Your credit report contains your payment history, recent credit behavior and available credit. It also shows things like how many payments you have made and whether they were on time, what kinds of loans you’ve taken out, and how many credit cards you have, including when they were acquired.
The report is used to generate a credit score that banks and other lenders use to decide your creditworthiness, which helps them decide whether to lend you money, often in the form of a home mortgage, credit card or car loan.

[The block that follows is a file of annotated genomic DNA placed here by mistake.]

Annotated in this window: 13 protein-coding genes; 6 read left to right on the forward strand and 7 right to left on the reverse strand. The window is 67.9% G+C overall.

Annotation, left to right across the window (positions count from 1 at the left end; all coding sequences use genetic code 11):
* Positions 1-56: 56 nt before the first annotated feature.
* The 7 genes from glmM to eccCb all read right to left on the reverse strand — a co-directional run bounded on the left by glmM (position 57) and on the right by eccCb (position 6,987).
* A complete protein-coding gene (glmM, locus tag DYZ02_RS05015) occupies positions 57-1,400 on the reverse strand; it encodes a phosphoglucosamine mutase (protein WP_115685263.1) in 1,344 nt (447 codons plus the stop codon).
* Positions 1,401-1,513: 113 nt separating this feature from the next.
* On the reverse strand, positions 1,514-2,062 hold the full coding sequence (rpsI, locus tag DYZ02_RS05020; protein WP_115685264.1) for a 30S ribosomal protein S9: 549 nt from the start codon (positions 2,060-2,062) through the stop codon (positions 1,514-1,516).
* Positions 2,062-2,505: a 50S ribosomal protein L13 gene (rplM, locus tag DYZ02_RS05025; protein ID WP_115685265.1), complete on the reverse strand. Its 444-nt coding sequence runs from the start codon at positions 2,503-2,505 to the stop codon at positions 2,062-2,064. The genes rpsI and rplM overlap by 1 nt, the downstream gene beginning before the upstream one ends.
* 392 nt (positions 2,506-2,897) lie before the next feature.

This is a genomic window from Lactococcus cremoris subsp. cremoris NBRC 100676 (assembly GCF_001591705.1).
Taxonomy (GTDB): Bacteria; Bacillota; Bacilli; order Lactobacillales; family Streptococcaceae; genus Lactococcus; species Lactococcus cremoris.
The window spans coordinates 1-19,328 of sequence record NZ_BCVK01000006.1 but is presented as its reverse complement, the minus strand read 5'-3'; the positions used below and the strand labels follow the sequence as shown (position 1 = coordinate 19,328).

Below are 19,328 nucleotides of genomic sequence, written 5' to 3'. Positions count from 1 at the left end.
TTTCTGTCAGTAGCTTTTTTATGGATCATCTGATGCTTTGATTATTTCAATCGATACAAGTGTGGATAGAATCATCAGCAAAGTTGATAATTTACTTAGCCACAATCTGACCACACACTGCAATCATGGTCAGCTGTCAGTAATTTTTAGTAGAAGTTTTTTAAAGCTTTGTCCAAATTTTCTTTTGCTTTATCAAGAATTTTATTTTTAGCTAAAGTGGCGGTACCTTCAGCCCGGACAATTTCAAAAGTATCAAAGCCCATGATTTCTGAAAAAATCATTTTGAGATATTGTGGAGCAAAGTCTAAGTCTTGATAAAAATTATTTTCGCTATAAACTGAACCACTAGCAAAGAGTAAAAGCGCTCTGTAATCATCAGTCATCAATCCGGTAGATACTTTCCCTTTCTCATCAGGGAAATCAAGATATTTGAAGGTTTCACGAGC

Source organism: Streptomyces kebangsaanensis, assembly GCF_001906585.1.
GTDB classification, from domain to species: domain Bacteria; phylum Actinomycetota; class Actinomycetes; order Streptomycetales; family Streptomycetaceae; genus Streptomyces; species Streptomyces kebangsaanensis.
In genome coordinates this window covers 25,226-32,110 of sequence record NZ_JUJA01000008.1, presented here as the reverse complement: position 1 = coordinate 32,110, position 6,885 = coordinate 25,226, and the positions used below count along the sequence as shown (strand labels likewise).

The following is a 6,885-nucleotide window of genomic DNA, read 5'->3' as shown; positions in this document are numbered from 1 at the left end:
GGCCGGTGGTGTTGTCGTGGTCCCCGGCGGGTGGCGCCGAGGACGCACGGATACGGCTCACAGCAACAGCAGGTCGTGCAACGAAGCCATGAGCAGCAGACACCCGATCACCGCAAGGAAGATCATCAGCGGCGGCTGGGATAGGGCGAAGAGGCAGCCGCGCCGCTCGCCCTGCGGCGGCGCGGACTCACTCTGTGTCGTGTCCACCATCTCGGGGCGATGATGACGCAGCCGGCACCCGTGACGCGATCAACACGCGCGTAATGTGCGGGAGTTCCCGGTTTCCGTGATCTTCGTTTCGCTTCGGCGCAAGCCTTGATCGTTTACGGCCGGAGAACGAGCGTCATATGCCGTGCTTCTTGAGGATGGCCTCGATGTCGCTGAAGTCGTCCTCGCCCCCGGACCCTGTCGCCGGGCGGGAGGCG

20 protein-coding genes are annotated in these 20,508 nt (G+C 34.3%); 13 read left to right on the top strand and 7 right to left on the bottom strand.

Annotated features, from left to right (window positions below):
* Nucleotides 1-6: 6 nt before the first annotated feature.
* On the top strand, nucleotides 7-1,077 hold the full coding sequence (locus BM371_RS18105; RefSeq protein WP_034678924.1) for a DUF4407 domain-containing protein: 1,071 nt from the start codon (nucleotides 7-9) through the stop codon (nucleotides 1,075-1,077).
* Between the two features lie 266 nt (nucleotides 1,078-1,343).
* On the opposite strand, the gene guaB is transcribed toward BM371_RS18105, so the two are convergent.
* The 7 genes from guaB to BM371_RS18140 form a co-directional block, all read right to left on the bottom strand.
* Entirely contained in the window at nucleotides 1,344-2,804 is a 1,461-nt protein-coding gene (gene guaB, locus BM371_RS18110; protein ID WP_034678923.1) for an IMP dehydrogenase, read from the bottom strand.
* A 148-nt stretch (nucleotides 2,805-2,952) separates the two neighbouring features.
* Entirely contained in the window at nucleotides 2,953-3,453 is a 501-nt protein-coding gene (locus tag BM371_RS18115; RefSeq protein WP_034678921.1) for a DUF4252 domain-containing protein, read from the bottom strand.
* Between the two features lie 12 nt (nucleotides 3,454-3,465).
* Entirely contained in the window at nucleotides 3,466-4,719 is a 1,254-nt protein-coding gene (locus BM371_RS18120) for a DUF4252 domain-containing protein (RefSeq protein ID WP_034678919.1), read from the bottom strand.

If you’re approved for a loan, your credit score forms the basis of determining what interest rate and credit limit or amount you’ll be offered. This is important because the loan terms offered to someone with a high credit score compared with someone with a mediocre score could add up to thousands of dollars over the life of a 10-, 20- or 30-year loan.
Your credit score is also a prediction of your future credit behavior, so prospective landlords and employers use it as a screening tool. Similarly, insurers and electricity, phone, cable and natural gas providers may also check your credit.